Aaron Judge of the New York Yankees celebrates his fourth inning home run during game one of a doubleheader against the Minnesota Twins in the dugout with his teammates at Yankee Stadium on Sept. 07, 2022 in New York, New York. | Jim McIsaac/Getty Images

In addition to providing an obvious lift for an offense that finished 11th in baseball in runs scored and 13th in OPS, Judge would have also undoubtedly driven up attendance and merchandise sales in San Francisco. The Giants finished eighth out of 15 National League teams in attendance in 2022, drawing an average of 30,650 a game. That average was boosted significantly by 10 home dates against the Los Angeles Dodgers, while games against less popular opponents like the Arizona Diamondbacks and Colorado Rockies barely broke 20,000 tickets sold and often had far fewer actual fans in attendance. Those low turnstile counts were often attributed to a lack of big names on the roster.

It’s not the first time the Giants have been runner-up in a chase for a marquee free agent. Before the 2019 season, they were in the mix for Bryce Harper, who ultimately signed with the Philadelphia Phillies.

The Giants had entered the offseason stating that they hoped to sign two outfielders, and they did ink one to a contract on Tuesday. Mitch Haniger, a Mountain View native and Archbishop Mitty alum who had spent the prior six years with the Seattle Mariners, signed a three-year, $43.5 million deal. Haniger clubbed 39 homers in 2021 and made an All-Star appearance in 2018, though injuries limited him to 63 games in 2019, 57 in 2022 and kept him out of the 2020 season entirely. He becomes the third Bay Area native on the current roster, joining outfielder/designated hitter Joc Pederson (Palo Alto) and shortstop Brandon Crawford (Pleasanton).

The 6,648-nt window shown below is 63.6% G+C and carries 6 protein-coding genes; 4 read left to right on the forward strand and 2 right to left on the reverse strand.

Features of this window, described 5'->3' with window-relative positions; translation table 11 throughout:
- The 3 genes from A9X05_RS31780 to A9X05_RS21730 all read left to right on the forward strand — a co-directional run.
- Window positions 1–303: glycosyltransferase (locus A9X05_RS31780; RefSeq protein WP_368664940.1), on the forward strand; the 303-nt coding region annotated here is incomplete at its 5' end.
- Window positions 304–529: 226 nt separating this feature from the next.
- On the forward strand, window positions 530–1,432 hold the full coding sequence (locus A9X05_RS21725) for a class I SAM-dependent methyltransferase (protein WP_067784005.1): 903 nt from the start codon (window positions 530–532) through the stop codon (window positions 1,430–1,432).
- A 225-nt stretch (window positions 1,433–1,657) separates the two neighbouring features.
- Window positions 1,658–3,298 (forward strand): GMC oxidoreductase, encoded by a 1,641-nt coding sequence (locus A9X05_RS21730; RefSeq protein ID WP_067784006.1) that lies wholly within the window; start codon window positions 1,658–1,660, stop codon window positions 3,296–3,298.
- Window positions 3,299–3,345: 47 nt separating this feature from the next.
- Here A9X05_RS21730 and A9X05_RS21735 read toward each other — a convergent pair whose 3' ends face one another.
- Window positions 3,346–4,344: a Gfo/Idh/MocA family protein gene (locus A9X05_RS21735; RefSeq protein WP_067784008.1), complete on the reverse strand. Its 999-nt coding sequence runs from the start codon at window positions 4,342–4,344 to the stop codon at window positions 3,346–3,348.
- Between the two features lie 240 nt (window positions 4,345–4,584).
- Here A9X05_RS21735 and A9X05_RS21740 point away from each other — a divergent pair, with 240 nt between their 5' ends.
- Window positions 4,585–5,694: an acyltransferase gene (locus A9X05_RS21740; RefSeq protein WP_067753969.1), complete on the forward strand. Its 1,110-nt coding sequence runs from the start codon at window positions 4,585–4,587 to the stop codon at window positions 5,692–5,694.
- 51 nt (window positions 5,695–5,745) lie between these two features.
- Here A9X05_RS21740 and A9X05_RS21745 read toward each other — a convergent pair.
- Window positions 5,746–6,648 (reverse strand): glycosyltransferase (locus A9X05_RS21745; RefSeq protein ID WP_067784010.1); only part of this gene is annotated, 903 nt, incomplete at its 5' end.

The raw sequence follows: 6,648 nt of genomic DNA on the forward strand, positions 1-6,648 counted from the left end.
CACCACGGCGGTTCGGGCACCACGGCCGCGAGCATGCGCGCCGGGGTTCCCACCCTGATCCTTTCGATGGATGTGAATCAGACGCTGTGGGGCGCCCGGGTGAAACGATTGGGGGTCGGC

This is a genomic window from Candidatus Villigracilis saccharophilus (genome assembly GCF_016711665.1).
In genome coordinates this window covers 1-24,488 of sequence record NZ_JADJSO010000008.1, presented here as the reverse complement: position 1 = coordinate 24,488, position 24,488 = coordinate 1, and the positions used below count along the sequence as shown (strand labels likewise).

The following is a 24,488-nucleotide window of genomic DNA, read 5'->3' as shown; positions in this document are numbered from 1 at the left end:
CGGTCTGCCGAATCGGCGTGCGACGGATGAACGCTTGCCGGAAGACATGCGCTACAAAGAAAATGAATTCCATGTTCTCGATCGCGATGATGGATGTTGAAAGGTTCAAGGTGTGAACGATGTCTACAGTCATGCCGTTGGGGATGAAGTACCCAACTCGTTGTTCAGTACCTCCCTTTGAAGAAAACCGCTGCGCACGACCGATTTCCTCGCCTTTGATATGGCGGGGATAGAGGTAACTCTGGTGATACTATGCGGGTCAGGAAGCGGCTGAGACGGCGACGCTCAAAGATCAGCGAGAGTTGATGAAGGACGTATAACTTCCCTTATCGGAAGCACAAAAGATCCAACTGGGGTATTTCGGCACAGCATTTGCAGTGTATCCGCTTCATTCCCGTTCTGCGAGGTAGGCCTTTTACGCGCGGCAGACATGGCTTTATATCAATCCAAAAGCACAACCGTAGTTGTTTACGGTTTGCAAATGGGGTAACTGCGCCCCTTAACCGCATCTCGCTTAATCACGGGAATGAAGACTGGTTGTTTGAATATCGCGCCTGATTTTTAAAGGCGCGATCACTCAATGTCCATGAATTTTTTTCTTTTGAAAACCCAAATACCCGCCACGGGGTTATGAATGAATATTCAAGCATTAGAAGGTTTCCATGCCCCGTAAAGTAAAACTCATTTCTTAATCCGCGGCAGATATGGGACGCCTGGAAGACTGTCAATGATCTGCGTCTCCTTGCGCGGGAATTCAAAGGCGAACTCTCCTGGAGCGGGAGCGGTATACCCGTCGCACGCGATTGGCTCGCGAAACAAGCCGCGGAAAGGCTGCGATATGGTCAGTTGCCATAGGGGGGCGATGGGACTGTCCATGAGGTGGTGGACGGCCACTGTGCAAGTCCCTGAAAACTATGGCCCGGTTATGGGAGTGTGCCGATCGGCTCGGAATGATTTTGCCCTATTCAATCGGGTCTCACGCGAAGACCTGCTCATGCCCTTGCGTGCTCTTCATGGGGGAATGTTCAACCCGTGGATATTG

Crawford has one year remaining on his contract and will make $16 million in 2023, but after struggling to hit in 2022, the Giants could be in the mix to spend on a shortstop in a free agent market that’s especially heavy at the position. Trea Turner just signed an 11-year, $300 million deal with the Philadelphia Phillies, while Xander Bogaerts, Carlos Correa and Dansby Swanson remain on the market. San Francisco could also be in the mix to bring back left-handed pitcher Carlos Rodón, who struck out 237 batters before opting out of the second year of his two-year deal in hopes of parlaying his success into a larger contract. Rodón is clearly the top remaining pitcher on the market after Jacob deGrom signed with the Texas Rangers and Justin Verlander filled the hole deGrom left with the New York Mets.

As for other remaining outfielders, Brandon Nimmo, who played seven seasons with the Mets, is the hottest name on the market. Other intriguing options include Andrew Benintendi, who spent the final two months of the 2022 season with the Yankees after a trade from the Kansas City Royals, and Joey Gallo, who had a pair of 40-homer seasons with the Rangers but struggled with the Yankees after a 2021 Trade Deadline swap. The Giants could also look to reacquire Bryan Reynolds, who requested a trade from the Pittsburgh Pirates last week. San Francisco drafted Reynolds in 2016 but traded him to Pittsburgh in January 2018 for outfielder Andrew McCutchen.

The Giants open the 2023 season on March 30 in New York, facing none other than the Yankees. Under the new schedule matrix that’ll begin in 2023, the Giants will face every AL team each year. Barring a World Series matchup, Judge would likely appear at Oracle Park with the Yankees in 2024.